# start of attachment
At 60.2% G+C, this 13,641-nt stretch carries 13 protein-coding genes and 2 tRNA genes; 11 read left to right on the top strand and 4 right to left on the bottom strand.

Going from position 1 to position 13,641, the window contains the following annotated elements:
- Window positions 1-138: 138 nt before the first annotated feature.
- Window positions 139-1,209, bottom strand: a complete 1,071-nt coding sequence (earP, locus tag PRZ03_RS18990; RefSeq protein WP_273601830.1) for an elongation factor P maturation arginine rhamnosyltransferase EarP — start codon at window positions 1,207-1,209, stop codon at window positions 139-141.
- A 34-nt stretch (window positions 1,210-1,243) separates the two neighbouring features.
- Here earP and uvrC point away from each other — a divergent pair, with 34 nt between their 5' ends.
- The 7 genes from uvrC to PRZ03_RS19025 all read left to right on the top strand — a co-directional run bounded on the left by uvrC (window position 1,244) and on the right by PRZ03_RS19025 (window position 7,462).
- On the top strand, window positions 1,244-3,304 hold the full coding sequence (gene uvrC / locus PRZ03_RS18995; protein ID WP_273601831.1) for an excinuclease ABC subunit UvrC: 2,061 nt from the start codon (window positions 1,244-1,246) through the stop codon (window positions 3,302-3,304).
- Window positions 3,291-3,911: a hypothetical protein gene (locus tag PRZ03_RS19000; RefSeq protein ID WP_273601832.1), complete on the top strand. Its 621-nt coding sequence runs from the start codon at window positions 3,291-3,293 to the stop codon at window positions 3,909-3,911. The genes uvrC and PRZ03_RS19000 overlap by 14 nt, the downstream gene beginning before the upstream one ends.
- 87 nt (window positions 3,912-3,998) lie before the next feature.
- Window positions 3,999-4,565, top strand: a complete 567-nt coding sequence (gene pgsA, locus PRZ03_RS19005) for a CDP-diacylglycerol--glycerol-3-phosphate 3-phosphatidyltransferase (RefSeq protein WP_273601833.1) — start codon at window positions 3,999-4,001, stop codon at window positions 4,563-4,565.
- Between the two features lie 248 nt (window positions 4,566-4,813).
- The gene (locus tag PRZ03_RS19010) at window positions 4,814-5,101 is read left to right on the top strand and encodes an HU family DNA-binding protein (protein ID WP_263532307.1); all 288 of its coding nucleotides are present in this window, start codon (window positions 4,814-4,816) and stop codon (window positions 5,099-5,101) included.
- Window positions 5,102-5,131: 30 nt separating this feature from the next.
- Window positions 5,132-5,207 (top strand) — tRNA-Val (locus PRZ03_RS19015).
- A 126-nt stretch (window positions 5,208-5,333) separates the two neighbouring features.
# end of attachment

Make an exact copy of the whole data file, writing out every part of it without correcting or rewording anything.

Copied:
At 60.2% G+C, this 13,641-nt stretch carries 13 protein-coding genes and 2 tRNA genes; 11 read left to right on the top strand and 4 right to left on the bottom strand.

Going from position 1 to position 13,641, the window contains the following annotated elements:
- Window positions 1-138: 138 nt before the first annotated feature.
- Window positions 139-1,209, bottom strand: a complete 1,071-nt coding sequence (earP, locus tag PRZ03_RS18990; RefSeq protein WP_273601830.1) for an elongation factor P maturation arginine rhamnosyltransferase EarP — start codon at window positions 1,207-1,209, stop codon at window positions 139-141.
- A 34-nt stretch (window positions 1,210-1,243) separates the two neighbouring features.
- Here earP and uvrC point away from each other — a divergent pair, with 34 nt between their 5' ends.
- The 7 genes from uvrC to PRZ03_RS19025 all read left to right on the top strand — a co-directional run bounded on the left by uvrC (window position 1,244) and on the right by PRZ03_RS19025 (window position 7,462).
- On the top strand, window positions 1,244-3,304 hold the full coding sequence (gene uvrC / locus PRZ03_RS18995; protein ID WP_273601831.1) for an excinuclease ABC subunit UvrC: 2,061 nt from the start codon (window positions 1,244-1,246) through the stop codon (window positions 3,302-3,304).
- Window positions 3,291-3,911: a hypothetical protein gene (locus tag PRZ03_RS19000; RefSeq protein ID WP_273601832.1), complete on the top strand. Its 621-nt coding sequence runs from the start codon at window positions 3,291-3,293 to the stop codon at window positions 3,909-3,911. The genes uvrC and PRZ03_RS19000 overlap by 14 nt, the downstream gene beginning before the upstream one ends.
- 87 nt (window positions 3,912-3,998) lie before the next feature.
- Window positions 3,999-4,565, top strand: a complete 567-nt coding sequence (gene pgsA, locus PRZ03_RS19005) for a CDP-diacylglycerol--glycerol-3-phosphate 3-phosphatidyltransferase (RefSeq protein WP_273601833.1) — start codon at window positions 3,999-4,001, stop codon at window positions 4,563-4,565.
- Between the two features lie 248 nt (window positions 4,566-4,813).
- The gene (locus tag PRZ03_RS19010) at window positions 4,814-5,101 is read left to right on the top strand and encodes an HU family DNA-binding protein (protein ID WP_263532307.1); all 288 of its coding nucleotides are present in this window, start codon (window positions 4,814-4,816) and stop codon (window positions 5,099-5,101) included.
- Window positions 5,102-5,131: 30 nt separating this feature from the next.
- Window positions 5,132-5,207 (top strand) — tRNA-Val (locus PRZ03_RS19015).
- A 126-nt stretch (window positions 5,208-5,333) separates the two neighbouring features.